Illinois is flush with political corruption.
In an attempt to battle a part of that, 13 state senators will be on campus Tuesday afternoon for the third of four meetings aimed at overhauling the way the state draws Congressional Districts.
The senators’ first two meetings addressed the history, process and legal principles of redistricting. The one next week will present new proposals, including one created by the Illinois Reform Commission.
“We really have one of the worst systems of drawing federal and state legislative maps in the country,” said Brad McMillian, executive director of the Institute for Principled Leadership in Public Service. “We have some of the most gerrymandered districts in the country.”
One look at the state’s Congressional Districts proves McMillan’s point.
The 11th district, for example, consists of most of central and southern Will County near Chicago. The district then runs a small section of land roughly along the path of Interstate 55 into McLean County. This was done because the mother of the former representative, Jerry Weller, lived near Normal. The 4th Congressional District connects two of Chicago’s Hispanic neighborhoods, which are connected by a narrow strip of land following Interstate 294, creating a sort of U shape.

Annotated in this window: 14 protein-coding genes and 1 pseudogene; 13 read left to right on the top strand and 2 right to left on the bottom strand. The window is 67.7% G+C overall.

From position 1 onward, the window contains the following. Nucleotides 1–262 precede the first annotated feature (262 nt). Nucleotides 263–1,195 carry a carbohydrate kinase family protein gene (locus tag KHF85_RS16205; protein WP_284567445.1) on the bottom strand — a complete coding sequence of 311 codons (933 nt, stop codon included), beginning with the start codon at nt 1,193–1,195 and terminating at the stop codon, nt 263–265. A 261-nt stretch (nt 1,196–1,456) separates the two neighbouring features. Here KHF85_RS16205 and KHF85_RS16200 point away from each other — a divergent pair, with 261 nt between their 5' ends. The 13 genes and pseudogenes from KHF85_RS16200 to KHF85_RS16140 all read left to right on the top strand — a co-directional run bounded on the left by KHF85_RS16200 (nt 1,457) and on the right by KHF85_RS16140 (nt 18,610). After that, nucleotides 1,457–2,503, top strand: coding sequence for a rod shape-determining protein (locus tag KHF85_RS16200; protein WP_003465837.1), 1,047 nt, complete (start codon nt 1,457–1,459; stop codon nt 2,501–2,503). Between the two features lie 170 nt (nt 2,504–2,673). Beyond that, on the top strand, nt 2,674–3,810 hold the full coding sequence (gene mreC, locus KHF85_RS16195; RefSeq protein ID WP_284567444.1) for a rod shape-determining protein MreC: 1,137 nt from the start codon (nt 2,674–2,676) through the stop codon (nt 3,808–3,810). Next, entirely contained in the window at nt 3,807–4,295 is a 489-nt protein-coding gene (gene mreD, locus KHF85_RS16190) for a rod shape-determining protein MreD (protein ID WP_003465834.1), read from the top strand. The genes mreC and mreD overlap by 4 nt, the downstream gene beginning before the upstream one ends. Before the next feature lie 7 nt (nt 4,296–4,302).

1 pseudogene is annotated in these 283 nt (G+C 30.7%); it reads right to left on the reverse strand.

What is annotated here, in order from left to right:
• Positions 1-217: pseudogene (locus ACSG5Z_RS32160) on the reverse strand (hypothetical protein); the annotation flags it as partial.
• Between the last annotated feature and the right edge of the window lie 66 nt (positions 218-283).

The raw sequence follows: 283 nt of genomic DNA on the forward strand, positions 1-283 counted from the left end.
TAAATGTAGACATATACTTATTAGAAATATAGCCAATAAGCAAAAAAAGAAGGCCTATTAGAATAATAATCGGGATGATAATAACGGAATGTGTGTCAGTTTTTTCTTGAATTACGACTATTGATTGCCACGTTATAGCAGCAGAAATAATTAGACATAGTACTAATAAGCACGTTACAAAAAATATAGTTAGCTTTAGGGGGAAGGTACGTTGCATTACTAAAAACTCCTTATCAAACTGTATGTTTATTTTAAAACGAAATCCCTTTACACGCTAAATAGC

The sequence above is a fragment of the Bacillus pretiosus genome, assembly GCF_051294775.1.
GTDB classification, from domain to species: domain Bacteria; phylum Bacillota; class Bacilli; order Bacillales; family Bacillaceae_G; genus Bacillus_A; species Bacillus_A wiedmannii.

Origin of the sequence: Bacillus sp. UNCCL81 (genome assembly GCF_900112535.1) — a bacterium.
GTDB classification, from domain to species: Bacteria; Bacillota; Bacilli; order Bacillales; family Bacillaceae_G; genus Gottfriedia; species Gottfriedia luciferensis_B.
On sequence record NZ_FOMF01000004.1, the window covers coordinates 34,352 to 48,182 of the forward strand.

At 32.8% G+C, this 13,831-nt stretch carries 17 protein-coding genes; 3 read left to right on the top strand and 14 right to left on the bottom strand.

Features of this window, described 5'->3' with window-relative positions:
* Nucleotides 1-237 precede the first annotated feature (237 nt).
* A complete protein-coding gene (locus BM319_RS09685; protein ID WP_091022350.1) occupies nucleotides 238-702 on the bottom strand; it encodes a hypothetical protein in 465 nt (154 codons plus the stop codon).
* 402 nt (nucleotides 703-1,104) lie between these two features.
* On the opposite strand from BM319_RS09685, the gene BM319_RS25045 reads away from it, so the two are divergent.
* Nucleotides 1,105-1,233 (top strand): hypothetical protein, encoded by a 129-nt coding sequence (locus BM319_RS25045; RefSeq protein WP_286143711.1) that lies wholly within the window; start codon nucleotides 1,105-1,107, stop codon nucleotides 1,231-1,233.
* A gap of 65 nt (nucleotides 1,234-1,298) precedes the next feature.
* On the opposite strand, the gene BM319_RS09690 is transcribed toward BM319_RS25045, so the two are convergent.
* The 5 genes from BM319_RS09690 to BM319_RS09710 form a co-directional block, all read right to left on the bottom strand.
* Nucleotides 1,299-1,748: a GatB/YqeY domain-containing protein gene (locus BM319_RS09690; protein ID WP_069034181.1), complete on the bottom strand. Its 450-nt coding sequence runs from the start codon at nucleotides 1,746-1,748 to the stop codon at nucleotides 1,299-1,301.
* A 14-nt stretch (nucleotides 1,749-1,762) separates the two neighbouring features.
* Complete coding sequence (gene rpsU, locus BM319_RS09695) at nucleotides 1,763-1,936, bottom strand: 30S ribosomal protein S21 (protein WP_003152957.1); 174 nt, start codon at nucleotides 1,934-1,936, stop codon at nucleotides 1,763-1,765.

The gerrymandering, the term for drawing a district’s boundaries based on its residents political affiliations, is bipartisan, McMillan said.
“These are drawn in secret, behind closed doors, to create either very safe Democratic or very safe Republican districts,” he said. “They are not drawn to promote good government, they’re drawn to protect political interests.”
The process for deciding who will draw the districts is rather skewed.
“When the legislature can’t agree on a map, which they never do, two names are put into a hat,” McMillan said. “The secretary of state then pulls a name out of the hat, and which ever party that person is in is the party that controls the drawing of the districts.”
The meeting runs from noon to 3 p.m. Tuesday in the Hartman Center, and students are encouraged to attend, even if they can’t stay the entire 3 hours.
“It’s unique to have 13 members of the legislature on campus to talk about such an important issue,” McMillan said. “It’s a good opportunity for students to attend a hearing on an issue like this one.”